Posts Tagged ‘ventilation’

What is my house doing to me?

November 22, 2016

Fall River, MA

hhe-kitchen-hazards“Why do I wake up in the morning with a headache?”  “Why is the house so dry in the winter?”  “What are VOCs?”  “Does my house have a radon problem?”  Can you answer all these questions?  When we do an energy audit on a home, we are looking for issues that impact the heating and cooling loads.  But the same tools that we use for thermal analysis can be used to highlight unhealthy or hazardous conditions in a house.  The BPI Healthy Home Evaluator (HHE) certification merges energy efficiency and home health together.

On Tuesday the 15th and Wednesday the 16th of November, a first in the nation BPI HHE class was held at Bristol Community College.  The BPI credential was developed in partnership with the Green & Healthy Homes Initiative.  “It builds upon the BPI Building Analyst (BA), Energy Auditor (EA), and/orbpi-logo-4c Quality Control Inspector (QCI) certifications to verify competencies required to conduct in-depth healthy home environmental risk assessments.  The Healthy Home Evaluator assesses home-based environmental health and safety hazards and provides a prioritized list of recommendations to address those hazards.”

The two day class extensively reviewed numerous aspects of HHE skills including the liability issues involved in stepping into a hazards and health analysis, resident interviews, the identification and interpretation of hazards, and the seven “Keep Its” developed to clarify the primary elements of the program:

Keep it:

  1. Dry
  2. Clean
  3. Safe
  4. Ventilated
  5. Pest-free
  6. Contaminant-free
  7. Maintained

The class was able to apply these techniques to the test cabin located in the BCC weatherization laboratory while going through a typical field analysis incgas-leaksluding gas leak detection, CO monitoring, combustion safety testing, blower door testing, and ventilation system verification.  Added to these was asbestos pipe insulation, messy counters including cigarettes and spilled coffee, long blind cords, children’s toys in the oven, toxic chemicals in a cabinet, and a hazardous carpet.  These hazards were so common and obvious that the students missed many of them despite the fact that they had been sensitized to seeking them out.  Like odor fatigue, elements such as these are so common in an energy audit that they are simply overlooked.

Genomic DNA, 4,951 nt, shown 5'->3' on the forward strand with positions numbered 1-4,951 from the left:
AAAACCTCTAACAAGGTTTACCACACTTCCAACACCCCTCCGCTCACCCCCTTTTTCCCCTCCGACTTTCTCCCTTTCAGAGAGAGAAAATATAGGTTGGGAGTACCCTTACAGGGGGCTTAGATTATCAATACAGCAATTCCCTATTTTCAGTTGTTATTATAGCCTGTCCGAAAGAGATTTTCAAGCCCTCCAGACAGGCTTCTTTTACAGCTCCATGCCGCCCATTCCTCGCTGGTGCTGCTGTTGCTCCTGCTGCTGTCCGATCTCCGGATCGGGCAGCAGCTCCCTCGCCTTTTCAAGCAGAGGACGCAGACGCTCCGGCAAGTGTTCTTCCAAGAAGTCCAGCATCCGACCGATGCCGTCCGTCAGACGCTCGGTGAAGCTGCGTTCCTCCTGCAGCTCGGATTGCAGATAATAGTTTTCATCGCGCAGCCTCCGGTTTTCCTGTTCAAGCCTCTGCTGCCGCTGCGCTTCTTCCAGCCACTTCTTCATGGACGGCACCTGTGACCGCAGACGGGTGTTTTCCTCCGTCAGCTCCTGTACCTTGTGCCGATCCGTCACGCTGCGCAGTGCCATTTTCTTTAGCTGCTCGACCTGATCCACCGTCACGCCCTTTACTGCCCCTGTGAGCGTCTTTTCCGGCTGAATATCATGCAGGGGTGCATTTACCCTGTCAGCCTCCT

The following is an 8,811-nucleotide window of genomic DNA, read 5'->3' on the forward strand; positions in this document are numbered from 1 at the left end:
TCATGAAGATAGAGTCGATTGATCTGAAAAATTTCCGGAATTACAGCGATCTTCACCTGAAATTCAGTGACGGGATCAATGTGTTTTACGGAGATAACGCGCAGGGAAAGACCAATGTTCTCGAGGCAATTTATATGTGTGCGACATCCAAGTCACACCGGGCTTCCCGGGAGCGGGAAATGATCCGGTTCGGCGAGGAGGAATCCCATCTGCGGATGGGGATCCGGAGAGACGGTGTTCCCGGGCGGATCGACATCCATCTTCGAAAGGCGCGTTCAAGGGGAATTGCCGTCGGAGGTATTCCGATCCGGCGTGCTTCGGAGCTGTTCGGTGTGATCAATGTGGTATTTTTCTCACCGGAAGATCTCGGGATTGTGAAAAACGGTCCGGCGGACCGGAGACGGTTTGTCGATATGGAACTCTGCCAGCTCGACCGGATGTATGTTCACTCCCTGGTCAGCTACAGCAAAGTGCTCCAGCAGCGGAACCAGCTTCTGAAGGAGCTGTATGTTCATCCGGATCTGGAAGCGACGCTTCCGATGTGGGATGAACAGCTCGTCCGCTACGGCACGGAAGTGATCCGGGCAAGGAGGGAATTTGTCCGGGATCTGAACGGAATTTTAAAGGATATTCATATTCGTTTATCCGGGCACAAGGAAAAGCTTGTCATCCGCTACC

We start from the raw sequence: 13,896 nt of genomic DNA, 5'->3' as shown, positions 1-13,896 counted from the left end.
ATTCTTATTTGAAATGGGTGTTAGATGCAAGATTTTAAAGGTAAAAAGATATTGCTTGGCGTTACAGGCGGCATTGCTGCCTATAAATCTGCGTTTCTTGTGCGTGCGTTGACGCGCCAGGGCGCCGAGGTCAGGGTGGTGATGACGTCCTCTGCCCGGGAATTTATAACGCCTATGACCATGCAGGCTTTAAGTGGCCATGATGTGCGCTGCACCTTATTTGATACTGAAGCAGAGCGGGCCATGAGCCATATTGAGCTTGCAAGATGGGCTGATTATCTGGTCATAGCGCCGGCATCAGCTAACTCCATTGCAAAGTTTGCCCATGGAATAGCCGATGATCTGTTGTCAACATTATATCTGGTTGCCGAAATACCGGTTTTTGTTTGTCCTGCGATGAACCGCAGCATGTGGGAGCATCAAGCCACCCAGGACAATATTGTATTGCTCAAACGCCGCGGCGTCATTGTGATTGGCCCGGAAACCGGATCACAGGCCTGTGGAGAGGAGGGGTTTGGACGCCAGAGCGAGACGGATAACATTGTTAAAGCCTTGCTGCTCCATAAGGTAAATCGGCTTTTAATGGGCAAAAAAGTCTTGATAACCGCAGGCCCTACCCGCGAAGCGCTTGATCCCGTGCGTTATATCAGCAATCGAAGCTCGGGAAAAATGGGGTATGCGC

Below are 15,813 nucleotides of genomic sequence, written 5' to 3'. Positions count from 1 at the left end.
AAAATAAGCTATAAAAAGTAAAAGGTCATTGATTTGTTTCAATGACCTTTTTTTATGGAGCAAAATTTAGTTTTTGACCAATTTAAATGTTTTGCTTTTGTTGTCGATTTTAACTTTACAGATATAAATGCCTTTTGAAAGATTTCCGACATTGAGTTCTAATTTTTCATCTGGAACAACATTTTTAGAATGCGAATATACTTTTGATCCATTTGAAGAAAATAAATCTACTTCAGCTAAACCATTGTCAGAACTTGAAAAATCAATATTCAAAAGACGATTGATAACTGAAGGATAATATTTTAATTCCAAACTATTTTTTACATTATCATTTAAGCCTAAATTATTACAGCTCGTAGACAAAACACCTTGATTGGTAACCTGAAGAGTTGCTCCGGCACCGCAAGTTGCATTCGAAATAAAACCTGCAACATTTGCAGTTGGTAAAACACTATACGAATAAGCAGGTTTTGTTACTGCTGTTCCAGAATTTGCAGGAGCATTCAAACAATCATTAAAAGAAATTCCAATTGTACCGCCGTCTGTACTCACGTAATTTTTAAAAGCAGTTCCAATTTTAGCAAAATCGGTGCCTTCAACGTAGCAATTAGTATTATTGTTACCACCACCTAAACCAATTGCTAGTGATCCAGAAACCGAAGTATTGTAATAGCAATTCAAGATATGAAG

What are the Lower Explosive Limits for natural gas, propane, and gasoline?  What is the impact on house pressures of a blocked return air vent?  Is it a water stain on the ceiling or sign of a mouse nest in the attic?  There are dozens of questions about a house.  Some of them are no problem at all.  Some of them are chronic, long term problems, and some of the are acute problems (like CO) that should be addressed immediately.

This is an evaluation credential.  There is so much to know about this stuff that it will take years of testing and experience to know the ins and outs.  But if we can get homes safer and healthier it will save a great deal on medical care which should appeal to health insurance companies and all of us.

If you wanbristol-community-college-1t to learn more about this stuff, Bristol Community College will be conducting more of these classes at 1082 Davol Street, Fall River, MA 02720 – 774-357-3644

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Should a homeowner have control of the ventilation system?

January 25, 2014
Brightened Circuit 2

Sophisticated Control

Allison Bailes started this discussion on his Energy Vanguard site.  (Go to http://bit.ly/LRL43Q)  I was going to respond there, but there wasn’t enough room.  I used to build sophisticated controls that would do all sorts of wonderful things, but they got complicated and expensive.

You can feel the heat from a heating system.  You can feel the coolth from the air conditioning system.  You can see the change in daylight and know when you should turn on the electric light.  You can’t see or smell radon or carbon monoxide or PM 2.5 particles.

Heat is needed when it’s cold.  Cooling is needed when it’s hot.  Ventilation is needed . . . when?  When the bathroom is smelly?  When the bacon burns?  There is no one, single marker or flag for mechanical ventilation.  If there was, it would be simple to answer the question, “Should a homeowner have control of the ventilation system?”